Another great method for creating safe passwords is using a browser extension like IronVest that randomly generates and saves passcodes for you and offers another layer of security via biometric authentication right from the browser. 

3. Implement multi-factor authentication (MFA)

MFA (or two-factor authentication, also called 2FA) adds an extra layer of security by requiring a second form of verification — like asking users to use an authenticator app or receive a 2FA code by SMS — While authenticator apps can be effective against brute force attacks, 2FA codes sent by SMS can be intercepted by bad actors using a scam called SIM Swap

4. Regularly audit passwords

Changing passwords regularly limits long-term exposure, reducing the chance password guessers hit on your chosen code. But don’t rely too heavily on regular password changes, as remembering even more codes might cause you to choose simple and easily guessable combinations. Instead, audit your passwords regularly, not necessarily changing all of them but instead swapping out any that are overly simple or used across multiple platforms.

5. Avoid predictable security questions

Selecting unique and unpredictable answers to security questions adds an additional barrier against unauthorized access, leveraging personal knowledge that only you should know. The challenge lies in choosing answers that are both memorable and not guessable to balance personal relevance with security.

6. Use a secure password manager

A password manager can securely organize and facilitate the use of complex passwords. It simplifies password management, especially for those with numerous online accounts. 

But not all password managers are secure. Most are built to create and autofill passwords conveniently, but if the master password to the manager is compromised, it creates a single point of failure.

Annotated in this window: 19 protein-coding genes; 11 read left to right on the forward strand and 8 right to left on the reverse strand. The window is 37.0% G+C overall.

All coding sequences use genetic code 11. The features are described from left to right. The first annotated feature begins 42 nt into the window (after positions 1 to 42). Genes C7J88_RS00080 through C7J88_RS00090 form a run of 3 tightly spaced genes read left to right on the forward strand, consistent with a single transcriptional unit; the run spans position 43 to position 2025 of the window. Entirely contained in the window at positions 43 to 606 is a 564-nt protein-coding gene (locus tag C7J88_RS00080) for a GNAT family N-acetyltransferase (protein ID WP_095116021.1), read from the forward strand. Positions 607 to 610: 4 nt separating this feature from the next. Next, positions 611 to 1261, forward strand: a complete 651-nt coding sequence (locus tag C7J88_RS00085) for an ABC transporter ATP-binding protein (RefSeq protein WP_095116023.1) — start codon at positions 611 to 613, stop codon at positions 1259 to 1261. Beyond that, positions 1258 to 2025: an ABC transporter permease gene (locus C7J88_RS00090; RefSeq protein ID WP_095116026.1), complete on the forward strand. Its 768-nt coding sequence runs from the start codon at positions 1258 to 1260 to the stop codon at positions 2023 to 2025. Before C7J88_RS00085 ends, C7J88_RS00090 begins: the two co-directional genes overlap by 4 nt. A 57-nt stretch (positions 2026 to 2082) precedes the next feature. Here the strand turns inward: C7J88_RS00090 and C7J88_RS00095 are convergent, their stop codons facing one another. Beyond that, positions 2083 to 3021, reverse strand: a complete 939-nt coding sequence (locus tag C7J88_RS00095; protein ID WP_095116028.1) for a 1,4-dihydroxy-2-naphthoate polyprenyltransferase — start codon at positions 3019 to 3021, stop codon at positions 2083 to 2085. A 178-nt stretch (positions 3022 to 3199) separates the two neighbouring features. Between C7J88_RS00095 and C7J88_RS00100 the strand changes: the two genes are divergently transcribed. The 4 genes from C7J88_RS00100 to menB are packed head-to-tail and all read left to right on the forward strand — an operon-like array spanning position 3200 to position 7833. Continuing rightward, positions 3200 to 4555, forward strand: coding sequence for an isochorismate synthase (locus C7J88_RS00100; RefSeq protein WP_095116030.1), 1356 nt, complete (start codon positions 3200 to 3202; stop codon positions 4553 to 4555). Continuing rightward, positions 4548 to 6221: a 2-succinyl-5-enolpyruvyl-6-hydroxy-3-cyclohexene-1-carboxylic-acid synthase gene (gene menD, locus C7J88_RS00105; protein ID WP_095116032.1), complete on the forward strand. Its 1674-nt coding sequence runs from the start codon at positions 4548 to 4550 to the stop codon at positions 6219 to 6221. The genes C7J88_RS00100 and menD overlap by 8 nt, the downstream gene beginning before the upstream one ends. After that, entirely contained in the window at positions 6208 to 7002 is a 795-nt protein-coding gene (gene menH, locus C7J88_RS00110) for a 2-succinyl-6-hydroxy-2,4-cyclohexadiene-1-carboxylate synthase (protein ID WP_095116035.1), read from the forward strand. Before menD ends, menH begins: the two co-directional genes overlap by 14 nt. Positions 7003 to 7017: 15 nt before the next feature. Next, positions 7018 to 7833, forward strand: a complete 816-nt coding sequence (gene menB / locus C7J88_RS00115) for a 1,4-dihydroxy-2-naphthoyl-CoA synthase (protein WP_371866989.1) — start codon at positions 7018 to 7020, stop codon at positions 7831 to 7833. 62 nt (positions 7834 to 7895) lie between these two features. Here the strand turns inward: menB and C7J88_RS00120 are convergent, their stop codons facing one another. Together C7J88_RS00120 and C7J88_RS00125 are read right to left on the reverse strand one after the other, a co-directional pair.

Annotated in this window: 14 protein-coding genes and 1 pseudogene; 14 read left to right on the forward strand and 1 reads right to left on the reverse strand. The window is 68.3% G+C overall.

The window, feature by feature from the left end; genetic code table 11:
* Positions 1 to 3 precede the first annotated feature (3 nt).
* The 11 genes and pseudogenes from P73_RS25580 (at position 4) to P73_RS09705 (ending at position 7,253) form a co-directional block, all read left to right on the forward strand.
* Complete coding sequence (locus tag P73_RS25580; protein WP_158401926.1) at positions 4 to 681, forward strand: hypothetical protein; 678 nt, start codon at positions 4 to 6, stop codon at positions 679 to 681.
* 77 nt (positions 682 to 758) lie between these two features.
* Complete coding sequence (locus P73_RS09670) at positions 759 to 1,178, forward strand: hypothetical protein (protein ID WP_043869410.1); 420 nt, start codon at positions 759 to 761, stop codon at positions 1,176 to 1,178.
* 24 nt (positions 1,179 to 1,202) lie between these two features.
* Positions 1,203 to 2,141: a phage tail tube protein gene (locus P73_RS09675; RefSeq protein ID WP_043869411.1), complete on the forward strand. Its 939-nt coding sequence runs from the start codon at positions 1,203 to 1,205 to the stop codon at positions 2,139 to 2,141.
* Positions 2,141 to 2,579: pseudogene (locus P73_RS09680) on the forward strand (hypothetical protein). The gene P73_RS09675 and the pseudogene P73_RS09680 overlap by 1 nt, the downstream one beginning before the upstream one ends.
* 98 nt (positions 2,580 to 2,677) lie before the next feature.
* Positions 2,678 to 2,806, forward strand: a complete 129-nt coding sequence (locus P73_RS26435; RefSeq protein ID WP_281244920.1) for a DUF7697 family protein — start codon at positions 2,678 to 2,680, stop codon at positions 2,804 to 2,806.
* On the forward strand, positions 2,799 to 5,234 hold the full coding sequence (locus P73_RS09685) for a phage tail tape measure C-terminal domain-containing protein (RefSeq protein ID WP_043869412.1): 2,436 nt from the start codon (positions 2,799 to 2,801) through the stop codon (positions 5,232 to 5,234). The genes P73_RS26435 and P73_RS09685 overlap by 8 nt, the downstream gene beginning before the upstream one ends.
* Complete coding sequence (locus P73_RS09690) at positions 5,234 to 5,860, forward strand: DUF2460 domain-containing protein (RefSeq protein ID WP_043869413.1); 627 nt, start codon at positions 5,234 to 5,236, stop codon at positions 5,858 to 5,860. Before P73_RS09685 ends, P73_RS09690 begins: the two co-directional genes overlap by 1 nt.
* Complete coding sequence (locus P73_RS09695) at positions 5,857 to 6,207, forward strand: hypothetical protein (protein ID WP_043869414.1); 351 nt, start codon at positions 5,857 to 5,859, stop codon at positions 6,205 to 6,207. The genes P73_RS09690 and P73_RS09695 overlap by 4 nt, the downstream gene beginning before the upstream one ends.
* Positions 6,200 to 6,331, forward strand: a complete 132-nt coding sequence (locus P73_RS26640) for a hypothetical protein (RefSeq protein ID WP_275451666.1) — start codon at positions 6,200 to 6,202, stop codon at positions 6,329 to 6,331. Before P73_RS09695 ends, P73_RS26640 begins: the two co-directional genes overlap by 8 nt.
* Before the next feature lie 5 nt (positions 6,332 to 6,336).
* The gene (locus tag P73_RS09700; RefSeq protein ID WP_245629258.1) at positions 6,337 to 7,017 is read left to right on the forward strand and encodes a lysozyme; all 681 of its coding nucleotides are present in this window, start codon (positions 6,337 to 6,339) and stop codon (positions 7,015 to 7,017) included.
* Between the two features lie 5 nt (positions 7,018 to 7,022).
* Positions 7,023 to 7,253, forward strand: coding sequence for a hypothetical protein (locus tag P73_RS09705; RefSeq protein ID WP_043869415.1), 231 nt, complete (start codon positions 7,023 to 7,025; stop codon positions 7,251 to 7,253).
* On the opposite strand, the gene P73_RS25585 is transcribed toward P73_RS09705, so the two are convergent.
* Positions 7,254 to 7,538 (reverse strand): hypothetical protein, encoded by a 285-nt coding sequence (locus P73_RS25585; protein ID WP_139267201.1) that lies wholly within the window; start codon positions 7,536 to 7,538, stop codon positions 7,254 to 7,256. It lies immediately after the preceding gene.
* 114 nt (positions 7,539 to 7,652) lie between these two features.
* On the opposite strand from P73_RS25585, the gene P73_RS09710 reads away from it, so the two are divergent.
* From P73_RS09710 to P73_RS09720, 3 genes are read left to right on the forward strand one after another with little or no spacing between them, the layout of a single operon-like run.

Use a tool that takes a more advanced approach to security and uses biometrics to unlock each account, from any device.

Dangerous password storage methods to avoid

Navigating online security is daunting and ever-evolving work. Make it easier by avoiding these common password management pitfalls:

  • Using built-in browser password managers: Browser-based password managers, like those built into Chrome or Safari, offer convenience. But they often lack advanced security features found in dedicated password manager platforms. This deficiency makes them more susceptible to hacking and malware attacks. And if your browser gets compromised, all stored passwords could be at risk.

  • Writing down passwords: Storing passwords in physical form poses significant security risks, like someone finding and using this sensitive information. And you’re also not safeguarded against disasters like fires or floods, potentially leading to a total loss of account access.

  • Reusing passwords across multiple accounts: Using the same password for multiple accounts is a common but risky practice. If hackers breach one account, every account using that same password becomes vulnerable.

  • Using easily guessable passwords: Simple passwords, especially those based on readily available personal information like birthdays and anniversaries, are easy targets for hackers. Criminals often use software that can quickly guess these types of passwords, and social media and personalized web pages make it easier for hackers to find personal details.

Revolutionize your password security with IronVest

IronVest provides a revolutionary approach to password security, offering a browser extension and mobile apps that create, secure, and autofill passwords protected by biometrics. Our platform takes digital security a level up with decentralized information storage practices.

Get IronVest today and enjoy a safer digital experience tomorrow.